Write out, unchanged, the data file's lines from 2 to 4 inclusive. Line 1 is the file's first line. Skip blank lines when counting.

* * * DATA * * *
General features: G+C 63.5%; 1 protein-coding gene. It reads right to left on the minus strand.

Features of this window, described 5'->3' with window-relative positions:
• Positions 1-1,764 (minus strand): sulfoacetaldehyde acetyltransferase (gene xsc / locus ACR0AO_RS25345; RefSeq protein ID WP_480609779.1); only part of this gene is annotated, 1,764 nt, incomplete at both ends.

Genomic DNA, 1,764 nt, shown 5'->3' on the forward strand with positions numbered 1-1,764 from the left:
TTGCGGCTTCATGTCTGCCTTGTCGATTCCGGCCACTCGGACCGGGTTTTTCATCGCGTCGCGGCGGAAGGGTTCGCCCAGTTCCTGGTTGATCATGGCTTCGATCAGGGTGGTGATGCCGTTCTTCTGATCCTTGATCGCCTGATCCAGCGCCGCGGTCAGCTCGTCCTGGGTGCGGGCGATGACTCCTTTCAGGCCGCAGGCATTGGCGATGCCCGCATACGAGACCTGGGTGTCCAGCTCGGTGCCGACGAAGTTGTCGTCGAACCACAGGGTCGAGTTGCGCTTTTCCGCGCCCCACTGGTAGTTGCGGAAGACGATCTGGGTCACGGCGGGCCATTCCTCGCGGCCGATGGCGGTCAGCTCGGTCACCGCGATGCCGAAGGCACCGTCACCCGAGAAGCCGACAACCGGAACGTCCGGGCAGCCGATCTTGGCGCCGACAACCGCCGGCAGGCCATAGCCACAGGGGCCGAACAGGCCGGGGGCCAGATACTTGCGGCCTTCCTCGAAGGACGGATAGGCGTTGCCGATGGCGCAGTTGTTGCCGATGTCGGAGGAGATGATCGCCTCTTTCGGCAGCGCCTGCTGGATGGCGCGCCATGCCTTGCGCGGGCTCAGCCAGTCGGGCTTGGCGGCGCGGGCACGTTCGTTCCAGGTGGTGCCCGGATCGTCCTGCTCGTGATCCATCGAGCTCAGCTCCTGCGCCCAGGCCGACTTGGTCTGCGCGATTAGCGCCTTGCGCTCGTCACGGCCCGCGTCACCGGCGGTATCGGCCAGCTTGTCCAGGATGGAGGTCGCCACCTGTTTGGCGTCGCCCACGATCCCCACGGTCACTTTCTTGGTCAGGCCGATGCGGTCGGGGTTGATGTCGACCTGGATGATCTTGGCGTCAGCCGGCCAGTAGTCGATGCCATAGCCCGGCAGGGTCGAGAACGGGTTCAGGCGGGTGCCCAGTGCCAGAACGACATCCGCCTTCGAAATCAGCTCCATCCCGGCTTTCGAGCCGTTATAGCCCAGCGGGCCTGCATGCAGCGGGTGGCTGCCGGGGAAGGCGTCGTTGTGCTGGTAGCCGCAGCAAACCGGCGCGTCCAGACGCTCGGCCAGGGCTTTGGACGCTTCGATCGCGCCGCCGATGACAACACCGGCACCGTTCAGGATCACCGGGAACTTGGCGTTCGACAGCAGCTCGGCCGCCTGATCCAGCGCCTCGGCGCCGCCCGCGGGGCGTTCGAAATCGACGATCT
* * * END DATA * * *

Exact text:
Features of this window, described 5'->3' with window-relative positions:
• Positions 1-1,764 (minus strand): sulfoacetaldehyde acetyltransferase (gene xsc / locus ACR0AO_RS25345; RefSeq protein ID WP_480609779.1); only part of this gene is annotated, 1,764 nt, incomplete at both ends.

Genomic DNA, 1,764 nt, shown 5'->3' on the forward strand with positions numbered 1-1,764 from the left: